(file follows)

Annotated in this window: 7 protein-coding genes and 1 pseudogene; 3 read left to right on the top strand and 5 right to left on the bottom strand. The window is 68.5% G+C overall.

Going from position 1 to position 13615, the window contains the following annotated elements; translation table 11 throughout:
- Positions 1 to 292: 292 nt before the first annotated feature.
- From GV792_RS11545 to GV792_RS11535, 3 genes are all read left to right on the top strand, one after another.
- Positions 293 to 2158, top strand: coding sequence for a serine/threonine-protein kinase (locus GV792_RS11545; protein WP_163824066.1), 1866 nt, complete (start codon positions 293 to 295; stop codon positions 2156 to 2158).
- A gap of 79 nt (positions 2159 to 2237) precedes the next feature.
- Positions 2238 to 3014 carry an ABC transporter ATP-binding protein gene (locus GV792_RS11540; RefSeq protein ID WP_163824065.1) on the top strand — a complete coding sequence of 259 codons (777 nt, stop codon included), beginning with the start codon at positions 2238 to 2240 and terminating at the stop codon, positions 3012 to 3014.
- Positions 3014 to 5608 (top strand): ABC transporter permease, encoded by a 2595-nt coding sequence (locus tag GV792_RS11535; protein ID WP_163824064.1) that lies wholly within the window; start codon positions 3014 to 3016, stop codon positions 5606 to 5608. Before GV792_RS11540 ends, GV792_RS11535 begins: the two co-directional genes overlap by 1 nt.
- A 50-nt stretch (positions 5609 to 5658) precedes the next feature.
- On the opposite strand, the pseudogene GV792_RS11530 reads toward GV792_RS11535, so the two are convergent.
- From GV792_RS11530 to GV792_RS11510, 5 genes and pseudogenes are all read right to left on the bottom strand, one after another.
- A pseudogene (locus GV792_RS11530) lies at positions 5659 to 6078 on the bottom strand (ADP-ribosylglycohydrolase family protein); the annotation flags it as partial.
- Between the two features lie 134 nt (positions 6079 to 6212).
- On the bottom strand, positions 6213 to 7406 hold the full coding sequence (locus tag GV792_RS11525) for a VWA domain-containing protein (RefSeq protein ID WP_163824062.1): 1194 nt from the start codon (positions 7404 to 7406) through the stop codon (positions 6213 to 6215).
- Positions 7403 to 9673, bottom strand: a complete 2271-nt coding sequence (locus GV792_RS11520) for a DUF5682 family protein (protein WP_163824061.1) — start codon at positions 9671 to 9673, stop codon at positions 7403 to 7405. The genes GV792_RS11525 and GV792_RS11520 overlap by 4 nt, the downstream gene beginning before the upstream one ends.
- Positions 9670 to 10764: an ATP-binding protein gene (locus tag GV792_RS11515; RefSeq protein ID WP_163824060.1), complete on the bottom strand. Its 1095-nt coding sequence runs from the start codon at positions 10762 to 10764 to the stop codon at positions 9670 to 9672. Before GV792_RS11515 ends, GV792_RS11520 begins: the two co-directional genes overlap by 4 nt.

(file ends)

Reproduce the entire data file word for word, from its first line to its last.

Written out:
Annotated in this window: 7 protein-coding genes and 1 pseudogene; 3 read left to right on the top strand and 5 right to left on the bottom strand. The window is 68.5% G+C overall.

Going from position 1 to position 13615, the window contains the following annotated elements; translation table 11 throughout:
- Positions 1 to 292: 292 nt before the first annotated feature.
- From GV792_RS11545 to GV792_RS11535, 3 genes are all read left to right on the top strand, one after another.
- Positions 293 to 2158, top strand: coding sequence for a serine/threonine-protein kinase (locus GV792_RS11545; protein WP_163824066.1), 1866 nt, complete (start codon positions 293 to 295; stop codon positions 2156 to 2158).
- A gap of 79 nt (positions 2159 to 2237) precedes the next feature.
- Positions 2238 to 3014 carry an ABC transporter ATP-binding protein gene (locus GV792_RS11540; RefSeq protein ID WP_163824065.1) on the top strand — a complete coding sequence of 259 codons (777 nt, stop codon included), beginning with the start codon at positions 2238 to 2240 and terminating at the stop codon, positions 3012 to 3014.
- Positions 3014 to 5608 (top strand): ABC transporter permease, encoded by a 2595-nt coding sequence (locus tag GV792_RS11535; protein ID WP_163824064.1) that lies wholly within the window; start codon positions 3014 to 3016, stop codon positions 5606 to 5608. Before GV792_RS11540 ends, GV792_RS11535 begins: the two co-directional genes overlap by 1 nt.
- A 50-nt stretch (positions 5609 to 5658) precedes the next feature.
- On the opposite strand, the pseudogene GV792_RS11530 reads toward GV792_RS11535, so the two are convergent.
- From GV792_RS11530 to GV792_RS11510, 5 genes and pseudogenes are all read right to left on the bottom strand, one after another.
- A pseudogene (locus GV792_RS11530) lies at positions 5659 to 6078 on the bottom strand (ADP-ribosylglycohydrolase family protein); the annotation flags it as partial.
- Between the two features lie 134 nt (positions 6079 to 6212).
- On the bottom strand, positions 6213 to 7406 hold the full coding sequence (locus tag GV792_RS11525) for a VWA domain-containing protein (RefSeq protein ID WP_163824062.1): 1194 nt from the start codon (positions 7404 to 7406) through the stop codon (positions 6213 to 6215).
- Positions 7403 to 9673, bottom strand: a complete 2271-nt coding sequence (locus GV792_RS11520) for a DUF5682 family protein (protein WP_163824061.1) — start codon at positions 9671 to 9673, stop codon at positions 7403 to 7405. The genes GV792_RS11525 and GV792_RS11520 overlap by 4 nt, the downstream gene beginning before the upstream one ends.
- Positions 9670 to 10764: an ATP-binding protein gene (locus tag GV792_RS11515; RefSeq protein ID WP_163824060.1), complete on the bottom strand. Its 1095-nt coding sequence runs from the start codon at positions 10762 to 10764 to the stop codon at positions 9670 to 9672. Before GV792_RS11515 ends, GV792_RS11520 begins: the two co-directional genes overlap by 4 nt.